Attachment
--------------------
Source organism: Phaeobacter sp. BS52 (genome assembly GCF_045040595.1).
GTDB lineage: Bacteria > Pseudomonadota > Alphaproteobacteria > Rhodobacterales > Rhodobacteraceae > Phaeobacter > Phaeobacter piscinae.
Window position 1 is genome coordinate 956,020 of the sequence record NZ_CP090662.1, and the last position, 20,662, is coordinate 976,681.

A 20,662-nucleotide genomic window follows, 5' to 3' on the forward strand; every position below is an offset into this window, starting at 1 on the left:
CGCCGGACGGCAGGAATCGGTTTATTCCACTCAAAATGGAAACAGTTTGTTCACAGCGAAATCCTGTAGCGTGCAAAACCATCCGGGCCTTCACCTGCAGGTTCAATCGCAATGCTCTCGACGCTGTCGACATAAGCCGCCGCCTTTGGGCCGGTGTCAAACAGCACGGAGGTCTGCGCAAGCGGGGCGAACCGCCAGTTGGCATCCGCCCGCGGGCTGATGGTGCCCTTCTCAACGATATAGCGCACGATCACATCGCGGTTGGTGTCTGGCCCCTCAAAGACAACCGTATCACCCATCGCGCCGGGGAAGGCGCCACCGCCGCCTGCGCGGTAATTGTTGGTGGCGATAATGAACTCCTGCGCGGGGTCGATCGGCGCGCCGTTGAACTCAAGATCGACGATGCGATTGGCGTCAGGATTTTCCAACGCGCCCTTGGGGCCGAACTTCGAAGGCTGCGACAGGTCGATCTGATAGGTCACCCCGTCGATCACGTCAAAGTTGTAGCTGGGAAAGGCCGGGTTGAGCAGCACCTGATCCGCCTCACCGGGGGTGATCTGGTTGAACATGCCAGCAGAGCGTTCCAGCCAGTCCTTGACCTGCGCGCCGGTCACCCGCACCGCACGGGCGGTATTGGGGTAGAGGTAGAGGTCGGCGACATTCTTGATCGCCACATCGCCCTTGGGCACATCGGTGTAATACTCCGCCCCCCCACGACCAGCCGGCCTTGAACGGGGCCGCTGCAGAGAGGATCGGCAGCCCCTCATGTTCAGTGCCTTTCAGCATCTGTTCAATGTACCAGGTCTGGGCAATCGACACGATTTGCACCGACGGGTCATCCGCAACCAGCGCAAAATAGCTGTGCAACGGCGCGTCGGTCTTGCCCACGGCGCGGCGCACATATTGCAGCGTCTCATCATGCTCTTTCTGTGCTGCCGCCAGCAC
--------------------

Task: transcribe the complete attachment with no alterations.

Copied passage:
Source organism: Phaeobacter sp. BS52 (genome assembly GCF_045040595.1).
GTDB lineage: Bacteria > Pseudomonadota > Alphaproteobacteria > Rhodobacterales > Rhodobacteraceae > Phaeobacter > Phaeobacter piscinae.
Window position 1 is genome coordinate 956,020 of the sequence record NZ_CP090662.1, and the last position, 20,662, is coordinate 976,681.

A 20,662-nucleotide genomic window follows, 5' to 3' on the forward strand; every position below is an offset into this window, starting at 1 on the left:
CGCCGGACGGCAGGAATCGGTTTATTCCACTCAAAATGGAAACAGTTTGTTCACAGCGAAATCCTGTAGCGTGCAAAACCATCCGGGCCTTCACCTGCAGGTTCAATCGCAATGCTCTCGACGCTGTCGACATAAGCCGCCGCCTTTGGGCCGGTGTCAAACAGCACGGAGGTCTGCGCAAGCGGGGCGAACCGCCAGTTGGCATCCGCCCGCGGGCTGATGGTGCCCTTCTCAACGATATAGCGCACGATCACATCGCGGTTGGTGTCTGGCCCCTCAAAGACAACCGTATCACCCATCGCGCCGGGGAAGGCGCCACCGCCGCCTGCGCGGTAATTGTTGGTGGCGATAATGAACTCCTGCGCGGGGTCGATCGGCGCGCCGTTGAACTCAAGATCGACGATGCGATTGGCGTCAGGATTTTCCAACGCGCCCTTGGGGCCGAACTTCGAAGGCTGCGACAGGTCGATCTGATAGGTCACCCCGTCGATCACGTCAAAGTTGTAGCTGGGAAAGGCCGGGTTGAGCAGCACCTGATCCGCCTCACCGGGGGTGATCTGGTTGAACATGCCAGCAGAGCGTTCCAGCCAGTCCTTGACCTGCGCGCCGGTCACCCGCACCGCACGGGCGGTATTGGGGTAGAGGTAGAGGTCGGCGACATTCTTGATCGCCACATCGCCCTTGGGCACATCGGTGTAATACTCCGCCCCCCCACGACCAGCCGGCCTTGAACGGGGCCGCTGCAGAGAGGATCGGCAGCCCCTCATGTTCAGTGCCTTTCAGCATCTGTTCAATGTACCAGGTCTGGGCAATCGACACGATTTGCACCGACGGGTCATCCGCAACCAGCGCAAAATAGCTGTGCAACGGCGCGTCGGTCTTGCCCACGGCGCGGCGCACATATTGCAGCGTCTCATCATGCTCTTTCTGTGCTGCCGCCAGCAC